Tom Critchley from Caboose & Co. shares his expertise on designing the perfect event glamping zones.
Having spent the last 18 months in national lockdown there will be a public clamouring to fill diaries with as many large-scale events and social occasions as possible. The sense of anticipation for these events to deliver a spectacle like never before is palpable and event organisers need to plan ahead to ensure that as an entire sector we do what we do best and put on a show.
With home experiences only getting more immersive, think large 3D TV screens, surround sound and virtual reality headsets, it creatively forces us to up our game further when out on site. For us at Caboose & Co., that means working with event organisers to help maximise people’s enjoyment of an event by extending the length of stay and offering pop-up accommodation that is just as much of a talking point as the entertainment itself.
Now more than ever the public wants to embrace the opportunity to not rush home after the final song and continue enjoying overnight hospitality – it allows more time to be together with friends or family, experiencing something new and making memories. This increase in demand is precisely why our flat-pack glamping pod with viewing platform, the Maverick Hard Deck, was recently launched, catering for a growing market of individuals to whom basic camping has never appealed by providing an alternative option.
Glamping, over camping, is quickly being deemed the essential way of ‘how to do a festival’ so sites need to cater for all desired comfort levels. Festivals have led the way in glamping for the last 30 years, but it’s only recently in comparison that non-music events have also recognised that extending the guest experience can be a vital additional component – for example camping villages at The Open Golf Championship, Badminton Horse Trials and the Rat Race Dirty Weekend.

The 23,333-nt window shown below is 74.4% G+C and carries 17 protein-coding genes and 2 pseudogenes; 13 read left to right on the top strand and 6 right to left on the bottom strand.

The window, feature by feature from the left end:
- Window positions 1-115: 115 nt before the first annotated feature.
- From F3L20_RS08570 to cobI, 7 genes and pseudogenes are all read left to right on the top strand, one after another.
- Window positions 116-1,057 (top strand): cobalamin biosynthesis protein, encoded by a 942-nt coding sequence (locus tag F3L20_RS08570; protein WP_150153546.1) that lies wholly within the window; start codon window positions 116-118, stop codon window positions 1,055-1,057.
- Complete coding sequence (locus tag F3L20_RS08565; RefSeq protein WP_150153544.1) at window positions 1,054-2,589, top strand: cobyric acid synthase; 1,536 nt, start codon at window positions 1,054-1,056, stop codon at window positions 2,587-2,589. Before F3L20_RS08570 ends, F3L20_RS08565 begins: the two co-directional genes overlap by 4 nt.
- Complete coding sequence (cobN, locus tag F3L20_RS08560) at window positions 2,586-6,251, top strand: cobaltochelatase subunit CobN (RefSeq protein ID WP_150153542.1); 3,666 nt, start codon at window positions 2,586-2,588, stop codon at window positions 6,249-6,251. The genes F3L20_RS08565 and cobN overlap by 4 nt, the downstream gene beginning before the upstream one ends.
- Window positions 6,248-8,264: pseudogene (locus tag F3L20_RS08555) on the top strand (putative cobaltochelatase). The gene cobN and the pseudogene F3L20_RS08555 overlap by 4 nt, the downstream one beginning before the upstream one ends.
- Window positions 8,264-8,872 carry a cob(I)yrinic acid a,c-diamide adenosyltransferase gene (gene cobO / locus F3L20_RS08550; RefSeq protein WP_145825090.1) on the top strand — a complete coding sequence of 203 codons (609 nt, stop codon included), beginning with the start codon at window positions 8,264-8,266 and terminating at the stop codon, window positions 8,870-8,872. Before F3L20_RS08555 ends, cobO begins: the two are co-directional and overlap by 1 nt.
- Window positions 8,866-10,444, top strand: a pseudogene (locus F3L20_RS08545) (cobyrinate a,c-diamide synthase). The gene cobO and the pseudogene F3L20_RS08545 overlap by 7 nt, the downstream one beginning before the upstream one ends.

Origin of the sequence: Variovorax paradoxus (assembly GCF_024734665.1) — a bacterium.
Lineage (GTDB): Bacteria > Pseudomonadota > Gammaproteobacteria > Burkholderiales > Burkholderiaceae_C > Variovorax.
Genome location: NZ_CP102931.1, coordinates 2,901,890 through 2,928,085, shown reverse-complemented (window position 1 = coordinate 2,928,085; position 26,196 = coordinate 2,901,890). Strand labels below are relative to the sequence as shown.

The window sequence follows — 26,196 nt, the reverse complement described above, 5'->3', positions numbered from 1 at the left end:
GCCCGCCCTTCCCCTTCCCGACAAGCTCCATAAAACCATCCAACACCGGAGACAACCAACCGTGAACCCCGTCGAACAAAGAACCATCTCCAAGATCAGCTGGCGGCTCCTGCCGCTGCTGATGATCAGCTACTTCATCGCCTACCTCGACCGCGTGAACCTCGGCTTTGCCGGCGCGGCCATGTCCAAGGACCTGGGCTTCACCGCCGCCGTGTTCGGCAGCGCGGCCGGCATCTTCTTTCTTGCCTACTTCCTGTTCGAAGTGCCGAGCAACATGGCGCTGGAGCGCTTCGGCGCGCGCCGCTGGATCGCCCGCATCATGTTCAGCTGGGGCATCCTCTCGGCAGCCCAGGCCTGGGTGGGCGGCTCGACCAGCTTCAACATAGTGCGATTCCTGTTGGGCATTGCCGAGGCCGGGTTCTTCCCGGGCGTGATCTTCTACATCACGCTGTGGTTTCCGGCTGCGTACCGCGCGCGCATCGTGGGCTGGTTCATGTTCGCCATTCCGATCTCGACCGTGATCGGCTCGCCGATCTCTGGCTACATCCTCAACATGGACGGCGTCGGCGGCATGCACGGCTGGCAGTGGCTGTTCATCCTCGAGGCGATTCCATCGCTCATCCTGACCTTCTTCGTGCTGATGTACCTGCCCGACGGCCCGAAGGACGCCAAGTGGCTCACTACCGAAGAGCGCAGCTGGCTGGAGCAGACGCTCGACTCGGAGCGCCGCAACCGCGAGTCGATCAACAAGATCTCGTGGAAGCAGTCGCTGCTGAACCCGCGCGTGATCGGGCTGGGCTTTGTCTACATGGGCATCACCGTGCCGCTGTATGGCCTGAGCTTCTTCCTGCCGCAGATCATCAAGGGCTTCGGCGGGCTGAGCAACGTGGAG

In my opinion, the trick to creating an event camp- or glampsite that is going to deliver on wow-factor is to ensure it has its own identity and a welcoming feel on arrival. The site deserves to be a destination in its own right just as much as any other part of the event. Apart from the obvious need for essential facilities, guests are looking for that comforting feeling of walking into an area and instinctively knowing they are with likeminded people. The site should be a quieter haven where they can escape the mayhem of the main event for a few hours if need be.
These days, a shower block and row of portaloos in an empty field is not going to cut the mustard so take the time to invest in creating home-from-home comfort and a sense of familiarity. In order to achieve this and deliver it successfully, site planning should begin as early as possible. It’s vital that the location of the site is given just as much weight and consideration as where the main stage would go. This is the only way you are going to ensure that the guest experience at your event is unparalleled.